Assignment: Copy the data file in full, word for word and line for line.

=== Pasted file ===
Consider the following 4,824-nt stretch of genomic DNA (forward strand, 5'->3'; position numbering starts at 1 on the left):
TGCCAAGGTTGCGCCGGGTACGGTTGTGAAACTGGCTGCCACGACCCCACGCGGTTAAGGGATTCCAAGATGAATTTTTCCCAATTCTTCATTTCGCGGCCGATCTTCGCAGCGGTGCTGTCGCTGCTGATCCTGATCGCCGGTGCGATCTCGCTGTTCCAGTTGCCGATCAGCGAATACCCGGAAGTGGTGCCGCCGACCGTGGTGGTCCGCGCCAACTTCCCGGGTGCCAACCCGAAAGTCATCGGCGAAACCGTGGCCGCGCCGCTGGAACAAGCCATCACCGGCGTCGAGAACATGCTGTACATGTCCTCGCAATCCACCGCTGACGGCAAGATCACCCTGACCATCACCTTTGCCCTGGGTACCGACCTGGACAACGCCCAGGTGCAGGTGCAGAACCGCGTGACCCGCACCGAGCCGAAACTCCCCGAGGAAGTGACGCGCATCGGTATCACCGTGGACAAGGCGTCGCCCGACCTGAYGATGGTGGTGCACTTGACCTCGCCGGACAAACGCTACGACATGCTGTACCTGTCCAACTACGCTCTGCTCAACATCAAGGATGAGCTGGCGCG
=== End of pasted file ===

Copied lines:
Consider the following 4,824-nt stretch of genomic DNA (forward strand, 5'->3'; position numbering starts at 1 on the left):
TGCCAAGGTTGCGCCGGGTACGGTTGTGAAACTGGCTGCCACGACCCCACGCGGTTAAGGGATTCCAAGATGAATTTTTCCCAATTCTTCATTTCGCGGCCGATCTTCGCAGCGGTGCTGTCGCTGCTGATCCTGATCGCCGGTGCGATCTCGCTGTTCCAGTTGCCGATCAGCGAATACCCGGAAGTGGTGCCGCCGACCGTGGTGGTCCGCGCCAACTTCCCGGGTGCCAACCCGAAAGTCATCGGCGAAACCGTGGCCGCGCCGCTGGAACAAGCCATCACCGGCGTCGAGAACATGCTGTACATGTCCTCGCAATCCACCGCTGACGGCAAGATCACCCTGACCATCACCTTTGCCCTGGGTACCGACCTGGACAACGCCCAGGTGCAGGTGCAGAACCGCGTGACCCGCACCGAGCCGAAACTCCCCGAGGAAGTGACGCGCATCGGTATCACCGTGGACAAGGCGTCGCCCGACCTGAYGATGGTGGTGCACTTGACCTCGCCGGACAAACGCTACGACATGCTGTACCTGTCCAACTACGCTCTGCTCAACATCAAGGATGAGCTGGCGCG